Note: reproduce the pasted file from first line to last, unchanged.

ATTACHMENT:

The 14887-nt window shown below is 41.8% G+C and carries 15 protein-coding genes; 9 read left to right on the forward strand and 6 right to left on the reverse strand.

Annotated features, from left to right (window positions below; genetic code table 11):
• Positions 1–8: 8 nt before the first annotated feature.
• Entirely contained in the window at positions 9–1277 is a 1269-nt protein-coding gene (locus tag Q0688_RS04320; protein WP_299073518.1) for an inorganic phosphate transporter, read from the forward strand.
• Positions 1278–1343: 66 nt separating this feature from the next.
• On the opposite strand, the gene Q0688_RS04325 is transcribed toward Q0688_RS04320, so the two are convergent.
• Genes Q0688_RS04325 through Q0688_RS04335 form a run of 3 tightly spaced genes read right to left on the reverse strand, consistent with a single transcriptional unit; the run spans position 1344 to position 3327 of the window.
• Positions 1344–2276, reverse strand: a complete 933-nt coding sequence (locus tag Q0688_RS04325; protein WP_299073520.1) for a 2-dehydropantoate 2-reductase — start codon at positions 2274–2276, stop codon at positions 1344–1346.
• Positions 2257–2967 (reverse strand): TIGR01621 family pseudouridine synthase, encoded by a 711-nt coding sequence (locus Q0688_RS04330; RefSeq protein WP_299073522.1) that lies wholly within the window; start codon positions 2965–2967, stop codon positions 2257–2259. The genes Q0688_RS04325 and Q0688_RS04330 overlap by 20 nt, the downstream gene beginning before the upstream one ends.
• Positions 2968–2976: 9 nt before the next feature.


The 14887-nt window shown below is 41.8% G+C and carries 15 protein-coding genes; 9 read left to right on the forward strand and 6 right to left on the reverse strand.

Annotated features, from left to right (window positions below; genetic code table 11):
• Positions 1–8: 8 nt before the first annotated feature.
• Entirely contained in the window at positions 9–1277 is a 1269-nt protein-coding gene (locus tag Q0688_RS04320; protein WP_299073518.1) for an inorganic phosphate transporter, read from the forward strand.
• Positions 1278–1343: 66 nt separating this feature from the next.
• On the opposite strand, the gene Q0688_RS04325 is transcribed toward Q0688_RS04320, so the two are convergent.
• Genes Q0688_RS04325 through Q0688_RS04335 form a run of 3 tightly spaced genes read right to left on the reverse strand, consistent with a single transcriptional unit; the run spans position 1344 to position 3327 of the window.
• Positions 1344–2276, reverse strand: a complete 933-nt coding sequence (locus tag Q0688_RS04325; protein WP_299073520.1) for a 2-dehydropantoate 2-reductase — start codon at positions 2274–2276, stop codon at positions 1344–1346.
• Positions 2257–2967 (reverse strand): TIGR01621 family pseudouridine synthase, encoded by a 711-nt coding sequence (locus Q0688_RS04330; RefSeq protein WP_299073522.1) that lies wholly within the window; start codon positions 2965–2967, stop codon positions 2257–2259. The genes Q0688_RS04325 and Q0688_RS04330 overlap by 20 nt, the downstream gene beginning before the upstream one ends.
• Positions 2968–2976: 9 nt before the next feature.